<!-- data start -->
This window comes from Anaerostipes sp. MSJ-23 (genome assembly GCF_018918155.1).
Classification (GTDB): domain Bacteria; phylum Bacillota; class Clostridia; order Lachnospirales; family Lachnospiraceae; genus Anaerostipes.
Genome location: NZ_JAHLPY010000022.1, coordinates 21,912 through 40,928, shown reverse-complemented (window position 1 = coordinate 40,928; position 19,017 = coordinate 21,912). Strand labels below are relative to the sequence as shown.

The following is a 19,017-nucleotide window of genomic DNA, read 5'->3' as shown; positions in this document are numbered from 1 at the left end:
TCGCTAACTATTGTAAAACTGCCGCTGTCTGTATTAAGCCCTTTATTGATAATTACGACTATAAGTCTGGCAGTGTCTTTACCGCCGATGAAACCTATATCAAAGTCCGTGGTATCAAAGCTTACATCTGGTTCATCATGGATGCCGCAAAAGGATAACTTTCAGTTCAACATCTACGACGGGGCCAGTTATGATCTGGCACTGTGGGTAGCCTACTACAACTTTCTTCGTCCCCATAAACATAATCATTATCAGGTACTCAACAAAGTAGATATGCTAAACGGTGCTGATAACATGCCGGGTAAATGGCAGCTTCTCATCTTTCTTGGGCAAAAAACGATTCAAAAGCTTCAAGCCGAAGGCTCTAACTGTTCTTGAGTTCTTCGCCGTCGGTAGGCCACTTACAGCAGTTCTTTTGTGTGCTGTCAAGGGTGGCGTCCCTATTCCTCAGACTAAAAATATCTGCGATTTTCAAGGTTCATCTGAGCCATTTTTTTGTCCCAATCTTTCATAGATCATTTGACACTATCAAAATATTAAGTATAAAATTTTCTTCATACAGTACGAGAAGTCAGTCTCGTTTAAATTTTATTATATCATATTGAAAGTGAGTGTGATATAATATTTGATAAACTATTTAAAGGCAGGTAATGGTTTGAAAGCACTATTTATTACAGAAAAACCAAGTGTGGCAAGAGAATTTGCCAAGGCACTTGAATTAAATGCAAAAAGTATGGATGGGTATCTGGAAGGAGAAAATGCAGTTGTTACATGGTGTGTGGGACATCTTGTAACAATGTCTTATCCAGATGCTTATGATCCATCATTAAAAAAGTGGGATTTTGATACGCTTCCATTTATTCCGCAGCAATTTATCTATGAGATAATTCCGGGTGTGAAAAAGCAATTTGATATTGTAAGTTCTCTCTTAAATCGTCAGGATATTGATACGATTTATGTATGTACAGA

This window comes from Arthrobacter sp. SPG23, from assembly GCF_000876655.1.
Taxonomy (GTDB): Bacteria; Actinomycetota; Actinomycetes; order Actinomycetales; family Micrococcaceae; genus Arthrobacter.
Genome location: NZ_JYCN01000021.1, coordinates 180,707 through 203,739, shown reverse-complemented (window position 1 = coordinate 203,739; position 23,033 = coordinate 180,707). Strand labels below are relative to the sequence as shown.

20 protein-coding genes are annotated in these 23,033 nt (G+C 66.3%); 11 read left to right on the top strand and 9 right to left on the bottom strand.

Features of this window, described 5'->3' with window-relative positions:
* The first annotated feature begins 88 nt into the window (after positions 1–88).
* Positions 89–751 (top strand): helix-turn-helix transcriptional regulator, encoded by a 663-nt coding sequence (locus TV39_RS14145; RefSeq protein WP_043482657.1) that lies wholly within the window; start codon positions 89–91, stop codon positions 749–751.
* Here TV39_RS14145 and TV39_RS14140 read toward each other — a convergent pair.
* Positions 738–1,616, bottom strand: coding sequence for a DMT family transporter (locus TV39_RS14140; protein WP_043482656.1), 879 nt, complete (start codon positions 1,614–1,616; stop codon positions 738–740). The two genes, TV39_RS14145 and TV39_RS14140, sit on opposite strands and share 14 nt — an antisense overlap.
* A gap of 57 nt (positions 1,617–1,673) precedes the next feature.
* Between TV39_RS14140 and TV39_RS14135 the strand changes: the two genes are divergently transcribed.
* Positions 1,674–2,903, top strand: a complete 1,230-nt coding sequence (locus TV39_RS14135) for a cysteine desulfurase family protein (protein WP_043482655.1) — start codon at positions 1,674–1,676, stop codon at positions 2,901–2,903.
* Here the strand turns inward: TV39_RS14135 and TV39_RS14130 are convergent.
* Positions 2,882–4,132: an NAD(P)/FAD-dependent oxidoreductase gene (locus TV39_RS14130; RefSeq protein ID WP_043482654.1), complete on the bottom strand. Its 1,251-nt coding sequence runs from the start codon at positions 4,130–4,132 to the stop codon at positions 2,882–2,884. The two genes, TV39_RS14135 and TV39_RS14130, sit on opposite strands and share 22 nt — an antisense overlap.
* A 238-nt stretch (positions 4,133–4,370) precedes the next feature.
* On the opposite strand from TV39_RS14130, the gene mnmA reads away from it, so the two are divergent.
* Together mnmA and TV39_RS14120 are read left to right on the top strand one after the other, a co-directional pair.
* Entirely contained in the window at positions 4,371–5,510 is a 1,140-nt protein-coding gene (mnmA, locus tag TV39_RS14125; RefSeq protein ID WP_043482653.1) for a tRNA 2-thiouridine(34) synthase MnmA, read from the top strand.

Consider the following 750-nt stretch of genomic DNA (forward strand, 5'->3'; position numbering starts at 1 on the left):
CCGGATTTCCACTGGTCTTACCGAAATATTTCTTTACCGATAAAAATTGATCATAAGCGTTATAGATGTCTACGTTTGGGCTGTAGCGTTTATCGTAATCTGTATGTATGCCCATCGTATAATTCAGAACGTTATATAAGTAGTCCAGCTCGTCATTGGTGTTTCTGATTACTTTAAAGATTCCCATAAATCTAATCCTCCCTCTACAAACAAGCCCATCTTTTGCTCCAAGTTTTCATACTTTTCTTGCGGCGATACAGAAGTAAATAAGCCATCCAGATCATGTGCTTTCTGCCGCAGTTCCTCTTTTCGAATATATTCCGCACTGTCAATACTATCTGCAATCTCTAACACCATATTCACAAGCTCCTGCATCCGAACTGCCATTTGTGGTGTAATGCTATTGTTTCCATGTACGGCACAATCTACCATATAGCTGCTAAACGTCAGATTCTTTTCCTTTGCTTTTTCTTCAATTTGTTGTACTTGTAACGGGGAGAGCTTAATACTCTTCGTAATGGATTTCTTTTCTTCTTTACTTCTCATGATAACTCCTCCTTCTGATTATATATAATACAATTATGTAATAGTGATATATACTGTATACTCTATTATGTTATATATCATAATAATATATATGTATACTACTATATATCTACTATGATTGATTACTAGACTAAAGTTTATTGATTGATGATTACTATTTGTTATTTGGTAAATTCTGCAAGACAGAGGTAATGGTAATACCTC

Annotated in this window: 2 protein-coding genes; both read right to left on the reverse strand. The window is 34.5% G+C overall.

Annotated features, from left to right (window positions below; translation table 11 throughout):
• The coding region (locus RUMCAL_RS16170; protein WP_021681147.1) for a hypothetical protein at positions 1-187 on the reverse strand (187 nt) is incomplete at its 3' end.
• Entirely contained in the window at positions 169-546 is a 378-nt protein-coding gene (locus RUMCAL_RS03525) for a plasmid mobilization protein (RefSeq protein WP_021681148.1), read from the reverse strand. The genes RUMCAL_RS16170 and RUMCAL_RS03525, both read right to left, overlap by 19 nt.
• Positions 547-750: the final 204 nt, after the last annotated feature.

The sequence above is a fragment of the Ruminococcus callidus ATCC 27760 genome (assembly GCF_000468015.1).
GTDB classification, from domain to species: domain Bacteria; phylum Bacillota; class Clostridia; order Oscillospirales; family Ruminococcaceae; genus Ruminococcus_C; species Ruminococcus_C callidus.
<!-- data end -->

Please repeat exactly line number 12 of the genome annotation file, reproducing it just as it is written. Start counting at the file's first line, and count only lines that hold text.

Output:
* Positions 89–751 (top strand): helix-turn-helix transcriptional regulator, encoded by a 663-nt coding sequence (locus TV39_RS14145; RefSeq protein WP_043482657.1) that lies wholly within the window; start codon positions 89–91, stop codon positions 749–751.